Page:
City Council approves new historic district in northwest Denver after hearing unexpected backlash

A divided Denver City Council approved the creation of a new historic district early Tuesday after hearing an unexpected swell of controversy pitting preservation against property rights.

In West Highland, the Packard’s Hill Historic District will cover all or part of eight blocks, encompassing 173 homes that include Queen Annes, bungalows and cottages. The district is roughly between West 32nd and 35th avenues and Osceola and Perry streets, near the popular Highlands Square cluster of bars and restaurants.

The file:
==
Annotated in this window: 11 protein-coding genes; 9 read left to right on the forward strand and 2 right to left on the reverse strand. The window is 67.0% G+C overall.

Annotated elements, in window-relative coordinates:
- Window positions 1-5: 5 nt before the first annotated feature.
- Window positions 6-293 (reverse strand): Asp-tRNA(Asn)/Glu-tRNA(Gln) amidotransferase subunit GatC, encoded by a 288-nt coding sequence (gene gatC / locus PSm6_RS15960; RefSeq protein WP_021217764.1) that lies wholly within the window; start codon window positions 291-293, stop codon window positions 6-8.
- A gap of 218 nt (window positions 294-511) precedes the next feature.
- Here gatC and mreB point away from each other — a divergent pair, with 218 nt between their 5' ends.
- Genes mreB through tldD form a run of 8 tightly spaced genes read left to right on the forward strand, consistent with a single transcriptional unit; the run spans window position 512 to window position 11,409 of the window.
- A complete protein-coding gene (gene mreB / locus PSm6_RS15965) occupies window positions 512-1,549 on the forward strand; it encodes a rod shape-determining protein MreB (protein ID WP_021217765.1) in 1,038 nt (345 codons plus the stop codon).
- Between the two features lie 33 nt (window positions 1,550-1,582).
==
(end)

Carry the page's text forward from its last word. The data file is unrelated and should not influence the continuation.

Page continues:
The application listed 82 percent of the homes as contributing to the neighborhood’s historic character, going back to the platting of Packard’s Hill in 1887 by William C. Packard and Charles L. Hoffman.

The basis for the district, supporters argued, was that it would protect notable structures from the threat of redevelopment as well as honor notable residents. Those have included former mayors Benjamin Stapleton and William Fitz Randolph Mills and many women who played a role in the area’s growth.

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